Spotify can learn a thing or two from Tencent Music on how to successfully launch an IPO.
Last year, Tencent Music Group, a subsidiary of Chinese technology investment giant Tencent Holdings, was rumored to be seeking an IPO listing in the US. They reportedly hoped to raise between $300 million and $600 million in the States.
Several weeks ago, rival NetEase Cloud Music, a radio and music platform, said it raised RMB750 million, or $180 million, in a Series A round. Chinese media conglomerate Shangai Media Group led the round at a valuation of $1 billion.
Now, boosted by NetEase’s strong numbers, Tencent Music is reportedly pushing forward on their IPO plans.
Tencent Holdings said in a disclosure filing last week that it will hold a special shareholders meeting on May 17th. The company will consider various proposals, including purchasing shares of Tencent Music.
According to company insiders, Tencent Music is actively pursuing an IPO listing of $10 billion. In contrast, investors valued Spotify at over $8 billion last year. Advisory firm GP Bullhound believes that the Swedish streamer could reach a valuation of $53 billion.
So, what makes Tencent Music different? Let’s look at the basics.
A leading market position always helps
Spotify recently crossed the 50 million paid subscriptions milestone after 10 years on the market. Apple Music remains at a distant second with 22 million and counting. Yet, Apple Music reached that milestone in less than 2 years.
Tencent Music, on the other hand, currently owns over half of China’s online music streaming market. An IPO would solidify the company’s strong position. It would also allow the company to gain first-mover advantage in capital markets.
Valuations fly high and so do acquisitions
But what about the company’s valuation?
While Spotify’s investors valued the company at over $8 billion, the streamer has yet to post a profit — in ten years. And despite Spotify’s strong position in the market, it has yet to present a clear game plan on how to achieve profits. This may worry some investors if and when Spotify actually goes public.
(However, Spotify’s recent deals with UMG and Merlin may show one possible strategy: allow labels to push two-week exclusive albums for Premium users. This will serve as an incentive for free users to upgrade to Premium.)
Contrast all of that with Tencent Music. Last July, Tencent Holdings acquired a controlling stake in music streaming company China Music Corporation. This allowed Tencent to step up as the dominant music streamer in the country. The move allowed the combination to be valued at $2.7 billion. That combination became Tencent Music Group this year.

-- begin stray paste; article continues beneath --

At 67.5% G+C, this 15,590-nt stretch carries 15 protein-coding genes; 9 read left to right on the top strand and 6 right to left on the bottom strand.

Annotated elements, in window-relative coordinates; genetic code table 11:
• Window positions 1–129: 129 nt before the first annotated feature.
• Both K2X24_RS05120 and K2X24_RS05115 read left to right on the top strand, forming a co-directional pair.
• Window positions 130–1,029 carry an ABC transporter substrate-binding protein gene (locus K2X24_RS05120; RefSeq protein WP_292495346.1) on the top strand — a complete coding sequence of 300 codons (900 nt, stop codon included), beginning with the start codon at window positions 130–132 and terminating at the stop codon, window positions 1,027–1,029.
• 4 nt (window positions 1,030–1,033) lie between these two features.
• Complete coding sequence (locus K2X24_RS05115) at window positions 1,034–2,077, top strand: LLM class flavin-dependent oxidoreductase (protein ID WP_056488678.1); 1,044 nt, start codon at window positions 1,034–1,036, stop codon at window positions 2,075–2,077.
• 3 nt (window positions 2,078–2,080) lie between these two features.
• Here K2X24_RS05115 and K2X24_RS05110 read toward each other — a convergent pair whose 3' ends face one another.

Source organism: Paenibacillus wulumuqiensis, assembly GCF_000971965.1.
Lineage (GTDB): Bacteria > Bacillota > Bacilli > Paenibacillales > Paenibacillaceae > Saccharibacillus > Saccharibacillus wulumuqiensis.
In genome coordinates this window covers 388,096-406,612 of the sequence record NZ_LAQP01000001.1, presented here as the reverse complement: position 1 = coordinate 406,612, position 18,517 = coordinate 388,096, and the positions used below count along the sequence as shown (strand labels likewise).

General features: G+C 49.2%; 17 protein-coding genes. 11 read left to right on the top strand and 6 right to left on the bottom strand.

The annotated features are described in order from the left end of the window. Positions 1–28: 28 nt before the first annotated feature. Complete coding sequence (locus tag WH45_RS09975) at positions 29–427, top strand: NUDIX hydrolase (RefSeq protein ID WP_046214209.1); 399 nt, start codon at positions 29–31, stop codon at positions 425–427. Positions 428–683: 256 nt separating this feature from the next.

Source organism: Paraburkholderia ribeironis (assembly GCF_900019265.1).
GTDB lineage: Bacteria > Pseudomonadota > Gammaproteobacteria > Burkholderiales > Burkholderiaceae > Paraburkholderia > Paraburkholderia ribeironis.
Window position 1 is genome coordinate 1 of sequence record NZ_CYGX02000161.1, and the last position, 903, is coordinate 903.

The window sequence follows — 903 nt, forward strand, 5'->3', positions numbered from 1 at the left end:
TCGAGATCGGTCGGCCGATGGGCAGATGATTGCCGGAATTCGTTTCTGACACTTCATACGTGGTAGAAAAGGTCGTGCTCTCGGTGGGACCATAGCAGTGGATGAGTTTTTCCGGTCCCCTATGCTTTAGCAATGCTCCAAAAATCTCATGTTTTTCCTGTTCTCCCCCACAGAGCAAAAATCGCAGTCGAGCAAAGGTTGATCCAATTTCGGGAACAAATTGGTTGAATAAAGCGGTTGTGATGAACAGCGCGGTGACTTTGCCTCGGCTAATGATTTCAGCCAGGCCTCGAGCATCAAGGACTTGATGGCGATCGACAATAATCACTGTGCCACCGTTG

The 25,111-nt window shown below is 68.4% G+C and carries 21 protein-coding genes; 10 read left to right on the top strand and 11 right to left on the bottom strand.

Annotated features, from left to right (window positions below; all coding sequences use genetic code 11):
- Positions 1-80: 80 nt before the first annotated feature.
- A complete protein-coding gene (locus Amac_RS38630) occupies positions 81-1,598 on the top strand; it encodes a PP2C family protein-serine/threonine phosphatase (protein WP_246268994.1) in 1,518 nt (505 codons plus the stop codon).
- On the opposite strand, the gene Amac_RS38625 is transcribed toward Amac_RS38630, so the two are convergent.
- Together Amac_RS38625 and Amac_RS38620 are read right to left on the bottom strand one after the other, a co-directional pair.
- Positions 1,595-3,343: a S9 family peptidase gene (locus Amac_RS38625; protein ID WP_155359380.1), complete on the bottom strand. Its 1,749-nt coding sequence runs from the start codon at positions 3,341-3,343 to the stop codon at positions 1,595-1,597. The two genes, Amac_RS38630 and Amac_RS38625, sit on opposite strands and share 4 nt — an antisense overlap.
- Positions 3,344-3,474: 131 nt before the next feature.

Half a billion music listeners = Profit
So, exactly how many people listen to music via streaming in China? Two years ago, the number stood at 500 million. Analysts expect the number to grow to 570 million by 2018.
There are certainly competitors, but they’re playing catch-up. According to iResearch, as of January 2017, the Kugou app holds 28% of total Chinese listeners. 15% of Chinese users listen to their favorite music through QQ Music. Kuwo app has a 13% userbase. All three services make up a 56% market share. Of course, it also helps to own all three.
Here in the United States, streaming music services collectively crossed the 100 million mark last September. This includes Spotify, Apple Music, Pandora, and others. Spotify has yet to reach out in acquiring other services after the failed SoundCloud acquisition talks.
In the end, it’s the economy, stupid
Tencent Music is projected to have record revenue of $714 million for 2016. 2017 and 2018 revenue will jump to $1 billion and $1.4 billion, respectively. Analysts expect the company to report net earnings of $85 million, $227 million, and $358 for all three respective years. Chinese media reports cited these numbers from an internal company file.
As of Tuesday, Tencent’s shares closed at 248.40 Hong Kong dollars, or just under $32. The company is now valued at $302 billion.